Coronavirus has delayed the commercial introduction of US-developed grading cameras in the Wagga Wagga, NSW, abattoir of major beef processor and exporter, Teys Australia.
The VBG2000 grading camera was developed by the US Department of Agriculture and commercialised by E+V Technology in Germany.
The camera measures marbling and fat and meat colour over the rib eye surface area and has been installed in many meat plants in the US.
Jasmine Green, from Teys Australia's NSW Strategic Operations, said travel bans because of COVID-19 had prevented a final review and on-site verification before the cameras were switched on for commercial use.
Speaking on a CQUniversity-hosted webinar on new technologies to measure eating quality of beef and lamb, Ms Green said Teys, Australia's second largest beef processor and exporter, planned to roll out the cameras in more of its six plants.
"Camera grading or machine grading for quality is relatively common in the US and there are several technologies approved under the USDA grading system," she said.
"The attraction for these particular cameras (VBG2000) for us was that they had been designed for quality grading of beef carcases and successfully implemented into these commercial settings in US plants."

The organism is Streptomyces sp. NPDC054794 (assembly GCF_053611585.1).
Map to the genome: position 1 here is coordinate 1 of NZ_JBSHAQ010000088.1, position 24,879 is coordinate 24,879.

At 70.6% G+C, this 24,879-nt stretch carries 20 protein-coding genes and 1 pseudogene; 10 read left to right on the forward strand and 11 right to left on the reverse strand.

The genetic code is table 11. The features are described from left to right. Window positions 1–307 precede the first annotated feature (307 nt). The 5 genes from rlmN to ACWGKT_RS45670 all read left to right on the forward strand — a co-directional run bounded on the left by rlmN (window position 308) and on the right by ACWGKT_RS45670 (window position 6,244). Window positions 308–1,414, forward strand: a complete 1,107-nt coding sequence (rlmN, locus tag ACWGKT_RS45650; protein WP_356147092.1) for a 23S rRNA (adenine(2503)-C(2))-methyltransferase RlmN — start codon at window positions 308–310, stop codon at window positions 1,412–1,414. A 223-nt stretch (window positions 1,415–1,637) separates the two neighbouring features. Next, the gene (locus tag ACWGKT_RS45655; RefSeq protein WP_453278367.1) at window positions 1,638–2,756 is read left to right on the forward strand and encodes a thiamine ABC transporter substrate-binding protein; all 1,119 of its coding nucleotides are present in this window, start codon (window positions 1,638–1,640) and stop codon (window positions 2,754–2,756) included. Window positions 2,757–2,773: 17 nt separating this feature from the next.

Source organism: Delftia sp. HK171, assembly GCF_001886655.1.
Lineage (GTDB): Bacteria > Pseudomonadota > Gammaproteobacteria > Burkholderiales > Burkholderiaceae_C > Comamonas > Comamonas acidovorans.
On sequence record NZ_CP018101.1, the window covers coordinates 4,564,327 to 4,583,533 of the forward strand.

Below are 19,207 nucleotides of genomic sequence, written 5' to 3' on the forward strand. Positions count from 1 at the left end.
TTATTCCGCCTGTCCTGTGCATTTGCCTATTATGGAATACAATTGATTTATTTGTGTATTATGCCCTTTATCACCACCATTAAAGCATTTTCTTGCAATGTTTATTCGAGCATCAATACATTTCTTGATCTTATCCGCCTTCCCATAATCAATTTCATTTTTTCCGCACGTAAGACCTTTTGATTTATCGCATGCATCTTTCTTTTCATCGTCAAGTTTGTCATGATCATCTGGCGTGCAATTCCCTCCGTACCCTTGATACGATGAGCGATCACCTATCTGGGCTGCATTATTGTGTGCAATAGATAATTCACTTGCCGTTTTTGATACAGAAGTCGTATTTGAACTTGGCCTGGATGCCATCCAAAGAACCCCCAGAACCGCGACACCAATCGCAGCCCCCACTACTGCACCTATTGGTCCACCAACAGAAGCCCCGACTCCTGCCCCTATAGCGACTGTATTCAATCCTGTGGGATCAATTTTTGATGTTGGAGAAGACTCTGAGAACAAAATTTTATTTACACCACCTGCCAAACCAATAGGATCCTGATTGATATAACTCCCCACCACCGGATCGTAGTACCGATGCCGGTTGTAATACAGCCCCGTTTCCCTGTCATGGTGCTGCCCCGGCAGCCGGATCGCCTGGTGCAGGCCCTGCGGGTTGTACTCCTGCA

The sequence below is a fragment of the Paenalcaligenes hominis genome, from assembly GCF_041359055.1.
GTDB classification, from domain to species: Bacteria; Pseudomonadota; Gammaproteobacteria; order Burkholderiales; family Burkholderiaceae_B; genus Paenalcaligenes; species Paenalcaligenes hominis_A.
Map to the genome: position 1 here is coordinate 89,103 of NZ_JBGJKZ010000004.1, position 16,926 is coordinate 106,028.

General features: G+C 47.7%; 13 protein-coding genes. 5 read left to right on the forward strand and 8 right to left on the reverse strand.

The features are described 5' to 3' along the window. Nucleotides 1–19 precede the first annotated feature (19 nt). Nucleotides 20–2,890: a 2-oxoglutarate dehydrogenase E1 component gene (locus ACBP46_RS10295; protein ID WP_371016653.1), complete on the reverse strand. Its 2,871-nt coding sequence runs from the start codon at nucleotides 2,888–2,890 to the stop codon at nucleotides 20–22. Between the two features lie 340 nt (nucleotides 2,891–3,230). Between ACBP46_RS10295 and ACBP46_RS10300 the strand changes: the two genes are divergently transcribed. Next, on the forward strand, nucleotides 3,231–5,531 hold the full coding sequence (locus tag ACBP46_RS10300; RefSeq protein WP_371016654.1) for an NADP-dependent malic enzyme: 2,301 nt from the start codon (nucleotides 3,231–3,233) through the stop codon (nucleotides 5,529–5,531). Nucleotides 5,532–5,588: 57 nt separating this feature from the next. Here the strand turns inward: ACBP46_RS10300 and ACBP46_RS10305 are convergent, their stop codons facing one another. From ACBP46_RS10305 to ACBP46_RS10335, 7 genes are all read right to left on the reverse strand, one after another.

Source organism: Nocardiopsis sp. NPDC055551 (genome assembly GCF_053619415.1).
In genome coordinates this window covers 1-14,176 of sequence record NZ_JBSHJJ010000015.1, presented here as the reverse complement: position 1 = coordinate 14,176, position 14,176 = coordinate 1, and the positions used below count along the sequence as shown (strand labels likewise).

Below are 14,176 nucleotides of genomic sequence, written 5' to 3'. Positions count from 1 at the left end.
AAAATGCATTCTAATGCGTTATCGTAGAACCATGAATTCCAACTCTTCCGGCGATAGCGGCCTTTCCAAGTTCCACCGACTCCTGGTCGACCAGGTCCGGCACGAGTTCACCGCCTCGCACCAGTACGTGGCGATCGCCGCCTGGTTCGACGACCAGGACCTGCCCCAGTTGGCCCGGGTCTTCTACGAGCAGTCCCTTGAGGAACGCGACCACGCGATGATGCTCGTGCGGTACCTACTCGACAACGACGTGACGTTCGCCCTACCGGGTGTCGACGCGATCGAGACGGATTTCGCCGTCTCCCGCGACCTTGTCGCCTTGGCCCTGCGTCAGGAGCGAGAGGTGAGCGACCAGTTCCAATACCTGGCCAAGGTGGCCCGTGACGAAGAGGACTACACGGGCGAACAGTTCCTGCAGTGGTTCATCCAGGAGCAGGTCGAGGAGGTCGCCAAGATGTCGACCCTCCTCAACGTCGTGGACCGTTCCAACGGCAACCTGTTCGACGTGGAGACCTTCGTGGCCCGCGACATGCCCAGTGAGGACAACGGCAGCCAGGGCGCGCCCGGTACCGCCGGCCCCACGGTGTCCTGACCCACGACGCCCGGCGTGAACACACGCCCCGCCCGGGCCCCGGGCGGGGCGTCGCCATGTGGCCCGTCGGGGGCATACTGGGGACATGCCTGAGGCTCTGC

Some of those plants were processing up to 5000 head a day which showed the cameras were robust and able to stand up to tough conditions in chillers.
Ms Green said the VBG2000 cameras were set up for the US carcase quality scoring system which was very different to MSA grading and Aus-Meat meat specifications in Australia.
Much work and testing had been done to ensure the accuracy and repeatability of results using the cameras in the Wagga plant, she said.
Talking on the same webinar Dr Pete McGilchrist from New England University provided an update on potential new objective grading technologies for cut meat surfaces being investigated by the Advanced Livestock Technologies Project (ALMTech).
He said the development of objective carcase quality measurement technology would help reduce human error in the grading process.
More consistency and accuracy in meat grading across the industry would add extra value to meat brands and products.